Faithful early risers attended services for Ash Wednesday, a Catholic holy day which signifies the beginning of Lent.

More than 100 people  came to the 8 a.m. service at Our Lady of Perpetual Help in Galloway Township Wednesday.

For some like Jane Akeret, a college student at Atlantic Cape Community College, the day represents a segue into the 40 days of sacrifice.  For her, it will be giving up processed foods.

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Akeret said she can’t remember the last time she came to church, but it was likely last year on Ash Wednesday, since it is the holy day she observes regularly.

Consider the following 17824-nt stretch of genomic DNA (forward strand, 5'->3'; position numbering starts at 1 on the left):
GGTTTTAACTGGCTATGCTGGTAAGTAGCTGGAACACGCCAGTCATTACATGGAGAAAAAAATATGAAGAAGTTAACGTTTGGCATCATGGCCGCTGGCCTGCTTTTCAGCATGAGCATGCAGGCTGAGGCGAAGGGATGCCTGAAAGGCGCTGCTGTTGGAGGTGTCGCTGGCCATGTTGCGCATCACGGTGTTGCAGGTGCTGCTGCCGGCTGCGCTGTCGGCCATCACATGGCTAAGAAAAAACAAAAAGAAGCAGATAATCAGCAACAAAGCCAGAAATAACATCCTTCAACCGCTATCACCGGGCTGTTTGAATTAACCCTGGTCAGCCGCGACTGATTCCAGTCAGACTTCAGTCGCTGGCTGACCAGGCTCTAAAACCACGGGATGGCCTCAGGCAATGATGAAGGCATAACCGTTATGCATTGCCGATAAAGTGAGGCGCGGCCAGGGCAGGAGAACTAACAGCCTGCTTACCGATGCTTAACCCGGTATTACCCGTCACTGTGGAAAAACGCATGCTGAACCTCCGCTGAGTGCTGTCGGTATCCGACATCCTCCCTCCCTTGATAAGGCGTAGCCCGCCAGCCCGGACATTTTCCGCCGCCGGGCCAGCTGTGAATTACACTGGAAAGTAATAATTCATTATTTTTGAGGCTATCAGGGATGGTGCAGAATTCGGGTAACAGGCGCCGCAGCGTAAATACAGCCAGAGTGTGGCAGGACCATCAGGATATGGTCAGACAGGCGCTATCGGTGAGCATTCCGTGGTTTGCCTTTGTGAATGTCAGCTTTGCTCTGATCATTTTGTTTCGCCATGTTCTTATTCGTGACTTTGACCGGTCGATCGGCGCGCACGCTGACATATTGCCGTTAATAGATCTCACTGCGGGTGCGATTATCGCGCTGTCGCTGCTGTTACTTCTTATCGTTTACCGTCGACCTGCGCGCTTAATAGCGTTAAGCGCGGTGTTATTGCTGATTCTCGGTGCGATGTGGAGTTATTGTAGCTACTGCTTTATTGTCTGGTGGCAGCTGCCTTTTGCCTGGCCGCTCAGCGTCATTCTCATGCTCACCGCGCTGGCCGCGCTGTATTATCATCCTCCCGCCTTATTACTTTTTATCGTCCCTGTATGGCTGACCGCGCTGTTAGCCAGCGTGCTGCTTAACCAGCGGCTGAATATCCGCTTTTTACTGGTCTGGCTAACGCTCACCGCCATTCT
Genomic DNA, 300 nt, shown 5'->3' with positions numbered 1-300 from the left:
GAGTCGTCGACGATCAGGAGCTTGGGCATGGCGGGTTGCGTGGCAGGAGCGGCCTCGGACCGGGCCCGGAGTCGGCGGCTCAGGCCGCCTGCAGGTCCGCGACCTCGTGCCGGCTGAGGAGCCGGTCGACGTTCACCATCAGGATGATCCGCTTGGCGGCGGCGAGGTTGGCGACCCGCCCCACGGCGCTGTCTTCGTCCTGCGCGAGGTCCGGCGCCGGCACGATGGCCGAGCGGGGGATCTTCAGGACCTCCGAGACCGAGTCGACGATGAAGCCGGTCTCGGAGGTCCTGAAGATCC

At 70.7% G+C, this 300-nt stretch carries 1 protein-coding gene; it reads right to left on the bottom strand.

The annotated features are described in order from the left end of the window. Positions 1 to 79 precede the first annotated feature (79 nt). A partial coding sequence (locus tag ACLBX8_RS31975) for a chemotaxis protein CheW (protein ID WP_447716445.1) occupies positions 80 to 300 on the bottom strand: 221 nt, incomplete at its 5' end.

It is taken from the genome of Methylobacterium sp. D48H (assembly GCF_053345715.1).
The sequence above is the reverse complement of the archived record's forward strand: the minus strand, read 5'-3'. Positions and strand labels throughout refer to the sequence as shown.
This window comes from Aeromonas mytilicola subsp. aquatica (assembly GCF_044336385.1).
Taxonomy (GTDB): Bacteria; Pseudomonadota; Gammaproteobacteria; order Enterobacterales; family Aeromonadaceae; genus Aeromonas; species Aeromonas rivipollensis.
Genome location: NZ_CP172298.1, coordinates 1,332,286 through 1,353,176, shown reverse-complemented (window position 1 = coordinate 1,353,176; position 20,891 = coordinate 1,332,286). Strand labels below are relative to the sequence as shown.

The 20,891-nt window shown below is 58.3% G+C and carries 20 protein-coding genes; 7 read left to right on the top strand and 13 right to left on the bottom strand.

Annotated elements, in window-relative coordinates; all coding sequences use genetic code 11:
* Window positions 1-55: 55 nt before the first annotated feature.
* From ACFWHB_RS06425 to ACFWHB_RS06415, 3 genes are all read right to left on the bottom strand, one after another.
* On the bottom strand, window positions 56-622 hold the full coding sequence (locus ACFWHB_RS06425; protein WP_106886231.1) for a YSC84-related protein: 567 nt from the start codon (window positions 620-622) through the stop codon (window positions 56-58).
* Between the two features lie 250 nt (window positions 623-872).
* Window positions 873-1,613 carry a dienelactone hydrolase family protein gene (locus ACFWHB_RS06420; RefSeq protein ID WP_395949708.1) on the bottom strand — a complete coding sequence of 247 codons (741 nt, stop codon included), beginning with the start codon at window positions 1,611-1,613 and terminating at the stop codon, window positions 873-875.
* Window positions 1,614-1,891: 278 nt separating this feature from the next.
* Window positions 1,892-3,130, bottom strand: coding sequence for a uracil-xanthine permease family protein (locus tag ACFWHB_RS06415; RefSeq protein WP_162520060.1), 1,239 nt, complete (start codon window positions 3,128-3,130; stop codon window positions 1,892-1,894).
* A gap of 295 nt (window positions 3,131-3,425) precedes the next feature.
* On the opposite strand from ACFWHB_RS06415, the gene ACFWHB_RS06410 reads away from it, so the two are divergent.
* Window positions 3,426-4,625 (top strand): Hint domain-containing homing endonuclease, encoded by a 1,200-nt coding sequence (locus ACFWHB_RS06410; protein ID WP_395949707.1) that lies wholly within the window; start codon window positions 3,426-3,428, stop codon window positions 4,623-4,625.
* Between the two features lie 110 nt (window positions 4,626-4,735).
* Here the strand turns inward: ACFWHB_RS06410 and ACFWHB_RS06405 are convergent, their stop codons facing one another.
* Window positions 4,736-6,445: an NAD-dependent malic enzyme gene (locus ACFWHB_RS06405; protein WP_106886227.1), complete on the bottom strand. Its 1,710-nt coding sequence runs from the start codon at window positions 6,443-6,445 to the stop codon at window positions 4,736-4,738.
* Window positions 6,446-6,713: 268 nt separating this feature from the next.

“My family is asleep now, they’ll be here tonight,” she said.

Others, like Anette Shorosky, attend regularly, and wear the cross with pride.

“It just made me boast, you know, here I am- a good Christian,” she said. “It has been instilled in me since I was a child. I went to a Catholic school.”

Those who attend services can easily be spotted by crosses on their foreheads, drawn on from ashes.

The ashes are from another holy day, Palm Sunday, from the prior year. The day occurs before Easter and people place palms in their home for the rest of the year. They then take it to the church where it is burned.

 Anjalee Khemlani


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